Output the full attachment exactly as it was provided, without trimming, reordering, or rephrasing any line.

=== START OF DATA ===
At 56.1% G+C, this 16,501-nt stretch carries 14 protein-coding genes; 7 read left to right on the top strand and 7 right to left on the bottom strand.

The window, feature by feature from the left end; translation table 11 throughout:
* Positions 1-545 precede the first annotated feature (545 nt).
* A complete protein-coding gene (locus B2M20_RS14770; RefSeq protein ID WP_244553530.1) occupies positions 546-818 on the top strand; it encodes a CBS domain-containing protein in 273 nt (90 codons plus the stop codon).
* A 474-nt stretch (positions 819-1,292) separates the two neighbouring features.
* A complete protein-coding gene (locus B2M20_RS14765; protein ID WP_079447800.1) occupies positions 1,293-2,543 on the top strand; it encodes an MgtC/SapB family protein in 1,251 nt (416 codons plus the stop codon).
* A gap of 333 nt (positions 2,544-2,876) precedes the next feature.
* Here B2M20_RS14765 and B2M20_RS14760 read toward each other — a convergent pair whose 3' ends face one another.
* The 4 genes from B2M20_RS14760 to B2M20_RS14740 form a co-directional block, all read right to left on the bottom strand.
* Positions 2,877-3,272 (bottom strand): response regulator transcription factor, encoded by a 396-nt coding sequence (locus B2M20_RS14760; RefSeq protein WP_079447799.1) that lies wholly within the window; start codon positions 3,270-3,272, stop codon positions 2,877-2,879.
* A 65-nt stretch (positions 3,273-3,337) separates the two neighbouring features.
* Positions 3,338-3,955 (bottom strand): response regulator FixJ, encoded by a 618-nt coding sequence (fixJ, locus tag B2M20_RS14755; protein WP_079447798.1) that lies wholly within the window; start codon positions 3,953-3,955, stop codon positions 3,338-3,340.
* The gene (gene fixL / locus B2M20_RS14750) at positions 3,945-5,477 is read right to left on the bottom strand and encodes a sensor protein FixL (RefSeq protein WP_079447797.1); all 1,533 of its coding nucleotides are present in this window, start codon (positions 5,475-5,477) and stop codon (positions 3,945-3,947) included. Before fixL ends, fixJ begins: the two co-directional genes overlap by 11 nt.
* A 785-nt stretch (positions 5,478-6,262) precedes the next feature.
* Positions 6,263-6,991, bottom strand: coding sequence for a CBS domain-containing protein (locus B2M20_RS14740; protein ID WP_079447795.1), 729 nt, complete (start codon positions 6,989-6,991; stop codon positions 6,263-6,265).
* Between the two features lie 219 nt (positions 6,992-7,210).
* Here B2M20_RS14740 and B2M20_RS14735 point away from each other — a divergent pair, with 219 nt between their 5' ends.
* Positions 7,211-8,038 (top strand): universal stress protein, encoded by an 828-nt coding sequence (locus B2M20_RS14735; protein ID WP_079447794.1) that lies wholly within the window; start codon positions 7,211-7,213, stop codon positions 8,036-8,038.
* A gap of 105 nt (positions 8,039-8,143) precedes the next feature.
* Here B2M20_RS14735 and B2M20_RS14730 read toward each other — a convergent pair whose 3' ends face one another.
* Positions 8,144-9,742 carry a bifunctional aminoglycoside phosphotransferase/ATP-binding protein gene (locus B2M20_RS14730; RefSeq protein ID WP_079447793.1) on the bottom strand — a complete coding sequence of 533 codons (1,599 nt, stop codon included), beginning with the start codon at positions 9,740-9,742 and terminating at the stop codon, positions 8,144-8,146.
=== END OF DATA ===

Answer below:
At 56.1% G+C, this 16,501-nt stretch carries 14 protein-coding genes; 7 read left to right on the top strand and 7 right to left on the bottom strand.

The window, feature by feature from the left end; translation table 11 throughout:
* Positions 1-545 precede the first annotated feature (545 nt).
* A complete protein-coding gene (locus B2M20_RS14770; RefSeq protein ID WP_244553530.1) occupies positions 546-818 on the top strand; it encodes a CBS domain-containing protein in 273 nt (90 codons plus the stop codon).
* A 474-nt stretch (positions 819-1,292) separates the two neighbouring features.
* A complete protein-coding gene (locus B2M20_RS14765; protein ID WP_079447800.1) occupies positions 1,293-2,543 on the top strand; it encodes an MgtC/SapB family protein in 1,251 nt (416 codons plus the stop codon).
* A gap of 333 nt (positions 2,544-2,876) precedes the next feature.
* Here B2M20_RS14765 and B2M20_RS14760 read toward each other — a convergent pair whose 3' ends face one another.
* The 4 genes from B2M20_RS14760 to B2M20_RS14740 form a co-directional block, all read right to left on the bottom strand.
* Positions 2,877-3,272 (bottom strand): response regulator transcription factor, encoded by a 396-nt coding sequence (locus B2M20_RS14760; RefSeq protein WP_079447799.1) that lies wholly within the window; start codon positions 3,270-3,272, stop codon positions 2,877-2,879.
* A 65-nt stretch (positions 3,273-3,337) separates the two neighbouring features.
* Positions 3,338-3,955 (bottom strand): response regulator FixJ, encoded by a 618-nt coding sequence (fixJ, locus tag B2M20_RS14755; protein WP_079447798.1) that lies wholly within the window; start codon positions 3,953-3,955, stop codon positions 3,338-3,340.
* The gene (gene fixL / locus B2M20_RS14750) at positions 3,945-5,477 is read right to left on the bottom strand and encodes a sensor protein FixL (RefSeq protein WP_079447797.1); all 1,533 of its coding nucleotides are present in this window, start codon (positions 5,475-5,477) and stop codon (positions 3,945-3,947) included. Before fixL ends, fixJ begins: the two co-directional genes overlap by 11 nt.
* A 785-nt stretch (positions 5,478-6,262) precedes the next feature.
* Positions 6,263-6,991, bottom strand: coding sequence for a CBS domain-containing protein (locus B2M20_RS14740; protein ID WP_079447795.1), 729 nt, complete (start codon positions 6,989-6,991; stop codon positions 6,263-6,265).
* Between the two features lie 219 nt (positions 6,992-7,210).
* Here B2M20_RS14740 and B2M20_RS14735 point away from each other — a divergent pair, with 219 nt between their 5' ends.
* Positions 7,211-8,038 (top strand): universal stress protein, encoded by an 828-nt coding sequence (locus B2M20_RS14735; protein ID WP_079447794.1) that lies wholly within the window; start codon positions 7,211-7,213, stop codon positions 8,036-8,038.
* A gap of 105 nt (positions 8,039-8,143) precedes the next feature.
* Here B2M20_RS14735 and B2M20_RS14730 read toward each other — a convergent pair whose 3' ends face one another.
* Positions 8,144-9,742 carry a bifunctional aminoglycoside phosphotransferase/ATP-binding protein gene (locus B2M20_RS14730; RefSeq protein ID WP_079447793.1) on the bottom strand — a complete coding sequence of 533 codons (1,599 nt, stop codon included), beginning with the start codon at positions 9,740-9,742 and terminating at the stop codon, positions 8,144-8,146.